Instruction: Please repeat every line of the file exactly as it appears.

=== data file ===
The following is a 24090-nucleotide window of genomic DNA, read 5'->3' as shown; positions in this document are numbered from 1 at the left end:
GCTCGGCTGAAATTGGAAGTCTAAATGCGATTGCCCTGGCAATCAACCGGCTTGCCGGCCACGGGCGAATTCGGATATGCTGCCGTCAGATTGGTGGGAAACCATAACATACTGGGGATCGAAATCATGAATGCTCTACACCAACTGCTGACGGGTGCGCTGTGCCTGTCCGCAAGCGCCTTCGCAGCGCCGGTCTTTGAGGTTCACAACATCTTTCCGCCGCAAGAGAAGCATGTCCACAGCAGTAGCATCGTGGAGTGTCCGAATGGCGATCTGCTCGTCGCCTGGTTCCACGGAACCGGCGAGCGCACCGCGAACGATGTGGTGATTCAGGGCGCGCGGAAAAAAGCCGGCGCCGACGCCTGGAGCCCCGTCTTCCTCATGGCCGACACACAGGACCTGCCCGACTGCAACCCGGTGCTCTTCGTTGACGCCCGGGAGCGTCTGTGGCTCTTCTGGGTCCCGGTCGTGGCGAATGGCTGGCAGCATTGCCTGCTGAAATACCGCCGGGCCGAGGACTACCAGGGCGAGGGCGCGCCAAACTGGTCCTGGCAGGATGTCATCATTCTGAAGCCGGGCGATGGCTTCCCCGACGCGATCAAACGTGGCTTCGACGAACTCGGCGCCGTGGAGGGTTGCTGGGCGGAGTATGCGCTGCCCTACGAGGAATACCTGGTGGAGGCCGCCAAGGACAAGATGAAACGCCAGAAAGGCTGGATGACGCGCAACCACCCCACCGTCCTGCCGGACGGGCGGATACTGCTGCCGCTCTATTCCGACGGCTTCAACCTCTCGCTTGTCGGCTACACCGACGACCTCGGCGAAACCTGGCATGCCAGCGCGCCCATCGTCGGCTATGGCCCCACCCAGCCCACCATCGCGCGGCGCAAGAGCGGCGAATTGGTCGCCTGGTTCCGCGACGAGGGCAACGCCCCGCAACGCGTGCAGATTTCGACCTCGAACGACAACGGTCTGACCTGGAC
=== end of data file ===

The following is a 24090-nucleotide window of genomic DNA, read 5'->3' as shown; positions in this document are numbered from 1 at the left end:
GCTCGGCTGAAATTGGAAGTCTAAATGCGATTGCCCTGGCAATCAACCGGCTTGCCGGCCACGGGCGAATTCGGATATGCTGCCGTCAGATTGGTGGGAAACCATAACATACTGGGGATCGAAATCATGAATGCTCTACACCAACTGCTGACGGGTGCGCTGTGCCTGTCCGCAAGCGCCTTCGCAGCGCCGGTCTTTGAGGTTCACAACATCTTTCCGCCGCAAGAGAAGCATGTCCACAGCAGTAGCATCGTGGAGTGTCCGAATGGCGATCTGCTCGTCGCCTGGTTCCACGGAACCGGCGAGCGCACCGCGAACGATGTGGTGATTCAGGGCGCGCGGAAAAAAGCCGGCGCCGACGCCTGGAGCCCCGTCTTCCTCATGGCCGACACACAGGACCTGCCCGACTGCAACCCGGTGCTCTTCGTTGACGCCCGGGAGCGTCTGTGGCTCTTCTGGGTCCCGGTCGTGGCGAATGGCTGGCAGCATTGCCTGCTGAAATACCGCCGGGCCGAGGACTACCAGGGCGAGGGCGCGCCAAACTGGTCCTGGCAGGATGTCATCATTCTGAAGCCGGGCGATGGCTTCCCCGACGCGATCAAACGTGGCTTCGACGAACTCGGCGCCGTGGAGGGTTGCTGGGCGGAGTATGCGCTGCCCTACGAGGAATACCTGGTGGAGGCCGCCAAGGACAAGATGAAACGCCAGAAAGGCTGGATGACGCGCAACCACCCCACCGTCCTGCCGGACGGGCGGATACTGCTGCCGCTCTATTCCGACGGCTTCAACCTCTCGCTTGTCGGCTACACCGACGACCTCGGCGAAACCTGGCATGCCAGCGCGCCCATCGTCGGCTATGGCCCCACCCAGCCCACCATCGCGCGGCGCAAGAGCGGCGAATTGGTCGCCTGGTTCCGCGACGAGGGCAACGCCCCGCAACGCGTGCAGATTTCGACCTCGAACGACAACGGTCTGACCTGGAC